Strategy is a vital component of farming. Imagine a farmer forgetting to purchase their fertilizer before spring planting, realizing they forgot to grease a bearing after it goes out, or even worse, leaving their cooler at home during a long day in the tractor. The days that lack strategy just don’t go smoothly.
Farmers’ strategizing doesn’t end at the county line. It extends all the way to the legislative arena. Directors from the Minnesota Soybean Growers Association (MSGA) traveled to St. Paul to implement their policy strategy as part of MSGA’s annual legislative reception and Hill Visits.
The reception, which was sponsored by Bayer, gave MSGA board members the opportunity to speak with legislators in a relaxed environment and cultivate personal relationships with the lawmakers tasked with writing public policy in Minnesota.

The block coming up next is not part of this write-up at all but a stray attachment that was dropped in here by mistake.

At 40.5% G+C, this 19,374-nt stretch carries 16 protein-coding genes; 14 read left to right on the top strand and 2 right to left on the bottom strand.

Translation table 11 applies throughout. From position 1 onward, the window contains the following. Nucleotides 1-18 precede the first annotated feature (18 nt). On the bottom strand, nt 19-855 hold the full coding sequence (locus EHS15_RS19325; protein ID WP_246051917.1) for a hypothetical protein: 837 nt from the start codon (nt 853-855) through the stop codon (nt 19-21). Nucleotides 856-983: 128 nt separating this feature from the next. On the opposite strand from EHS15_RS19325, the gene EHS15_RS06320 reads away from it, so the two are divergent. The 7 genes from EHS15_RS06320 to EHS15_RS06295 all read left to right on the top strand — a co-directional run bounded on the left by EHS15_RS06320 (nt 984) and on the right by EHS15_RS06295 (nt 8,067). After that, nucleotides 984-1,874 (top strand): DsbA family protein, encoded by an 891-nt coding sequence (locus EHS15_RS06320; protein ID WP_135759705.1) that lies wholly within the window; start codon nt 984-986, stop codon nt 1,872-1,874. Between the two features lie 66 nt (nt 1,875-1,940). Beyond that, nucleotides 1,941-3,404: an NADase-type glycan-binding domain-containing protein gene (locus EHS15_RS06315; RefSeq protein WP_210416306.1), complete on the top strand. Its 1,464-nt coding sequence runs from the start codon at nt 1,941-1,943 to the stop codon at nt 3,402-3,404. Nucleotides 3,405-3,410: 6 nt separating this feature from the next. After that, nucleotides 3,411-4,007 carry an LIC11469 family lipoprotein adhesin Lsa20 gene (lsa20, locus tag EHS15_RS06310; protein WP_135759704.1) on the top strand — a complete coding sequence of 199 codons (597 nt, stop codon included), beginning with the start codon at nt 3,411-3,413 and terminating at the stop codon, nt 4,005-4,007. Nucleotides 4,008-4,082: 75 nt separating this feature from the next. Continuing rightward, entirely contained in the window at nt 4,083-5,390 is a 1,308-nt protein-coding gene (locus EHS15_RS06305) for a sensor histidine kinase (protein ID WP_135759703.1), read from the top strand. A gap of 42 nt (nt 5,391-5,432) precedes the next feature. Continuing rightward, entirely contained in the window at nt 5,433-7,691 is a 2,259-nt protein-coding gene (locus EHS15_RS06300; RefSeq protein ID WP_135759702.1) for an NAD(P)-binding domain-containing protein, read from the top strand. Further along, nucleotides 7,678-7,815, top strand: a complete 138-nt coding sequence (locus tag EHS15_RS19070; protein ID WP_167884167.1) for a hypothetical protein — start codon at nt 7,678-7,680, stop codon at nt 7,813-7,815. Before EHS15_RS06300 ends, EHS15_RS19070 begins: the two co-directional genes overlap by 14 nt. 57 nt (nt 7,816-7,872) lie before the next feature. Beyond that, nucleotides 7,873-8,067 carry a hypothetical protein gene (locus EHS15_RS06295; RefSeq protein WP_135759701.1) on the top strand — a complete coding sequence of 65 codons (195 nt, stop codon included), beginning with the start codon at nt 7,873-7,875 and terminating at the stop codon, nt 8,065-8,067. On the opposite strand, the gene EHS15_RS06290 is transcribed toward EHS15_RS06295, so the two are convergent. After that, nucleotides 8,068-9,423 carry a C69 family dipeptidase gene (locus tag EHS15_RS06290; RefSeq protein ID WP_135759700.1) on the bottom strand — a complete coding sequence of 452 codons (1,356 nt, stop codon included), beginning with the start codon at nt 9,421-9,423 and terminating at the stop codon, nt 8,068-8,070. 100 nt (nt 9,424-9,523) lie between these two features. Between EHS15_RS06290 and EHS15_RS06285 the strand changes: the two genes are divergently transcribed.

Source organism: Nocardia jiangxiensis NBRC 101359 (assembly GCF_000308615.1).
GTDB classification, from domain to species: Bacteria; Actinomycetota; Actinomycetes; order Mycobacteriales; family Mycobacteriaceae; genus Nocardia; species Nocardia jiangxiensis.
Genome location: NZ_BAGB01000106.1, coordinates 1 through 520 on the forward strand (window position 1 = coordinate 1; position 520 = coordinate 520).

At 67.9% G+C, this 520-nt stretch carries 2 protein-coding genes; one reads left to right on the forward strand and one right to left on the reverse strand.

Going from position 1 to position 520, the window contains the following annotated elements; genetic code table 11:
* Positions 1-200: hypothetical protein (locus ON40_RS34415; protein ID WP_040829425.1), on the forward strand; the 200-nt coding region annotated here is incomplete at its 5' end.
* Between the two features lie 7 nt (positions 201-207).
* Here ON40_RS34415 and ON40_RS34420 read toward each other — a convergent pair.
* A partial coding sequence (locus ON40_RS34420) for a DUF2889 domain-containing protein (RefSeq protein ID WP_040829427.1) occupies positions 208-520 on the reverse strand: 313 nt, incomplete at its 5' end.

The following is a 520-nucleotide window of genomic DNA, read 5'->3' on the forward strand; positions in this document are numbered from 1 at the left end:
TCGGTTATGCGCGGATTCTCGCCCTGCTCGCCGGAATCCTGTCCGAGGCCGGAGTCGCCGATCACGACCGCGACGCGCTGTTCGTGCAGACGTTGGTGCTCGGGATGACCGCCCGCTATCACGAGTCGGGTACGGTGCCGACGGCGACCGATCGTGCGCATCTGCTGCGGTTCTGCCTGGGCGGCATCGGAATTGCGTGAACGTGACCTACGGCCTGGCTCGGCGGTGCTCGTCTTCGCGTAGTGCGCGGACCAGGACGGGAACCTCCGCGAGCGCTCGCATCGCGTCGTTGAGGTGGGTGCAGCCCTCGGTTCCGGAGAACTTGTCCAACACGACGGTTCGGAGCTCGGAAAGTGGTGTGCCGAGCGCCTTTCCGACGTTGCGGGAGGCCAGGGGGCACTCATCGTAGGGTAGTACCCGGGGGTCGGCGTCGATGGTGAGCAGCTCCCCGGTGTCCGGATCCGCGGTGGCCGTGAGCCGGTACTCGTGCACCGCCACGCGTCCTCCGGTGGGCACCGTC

“Sometimes our best opportunity to have meaningful conversations with legislators isn’t always when we’re sitting across the desk from them,” MSGA President Bob Worth said. “The legislative reception, made possible by Bayer, is our opportunity to talk to our representatives in a different atmosphere to help build better connections.”
MSGA began its meetings with legislators bright and early on March 22. After joining several advocacy groups in a lawsuit against the state of Minnesota a week prior, MSGA navigated a different legislative environment during this year’s Hill Visits.
The lawsuit challenges the legality of Minnesota Pollution Control Agency rules requiring that new cars, light-duty trucks and medium-duty vehicles in the state meet emission limits set by California and match California’s requirements for the sale of a certain percentage of zero-emission vehicles.
The ongoing litigation was a big top of discussions during the visits.
“We have been a leader in biodiesel for the last twenty years. There is some trouble with clean cars and following a different state’s initiate,” said MSGA Secretary Brad Hovel. “We want to be sure we have it built in and have a seat at the table. We want to ensure there is a commonsense approach to be sure we are taking the right path and not one path right away.”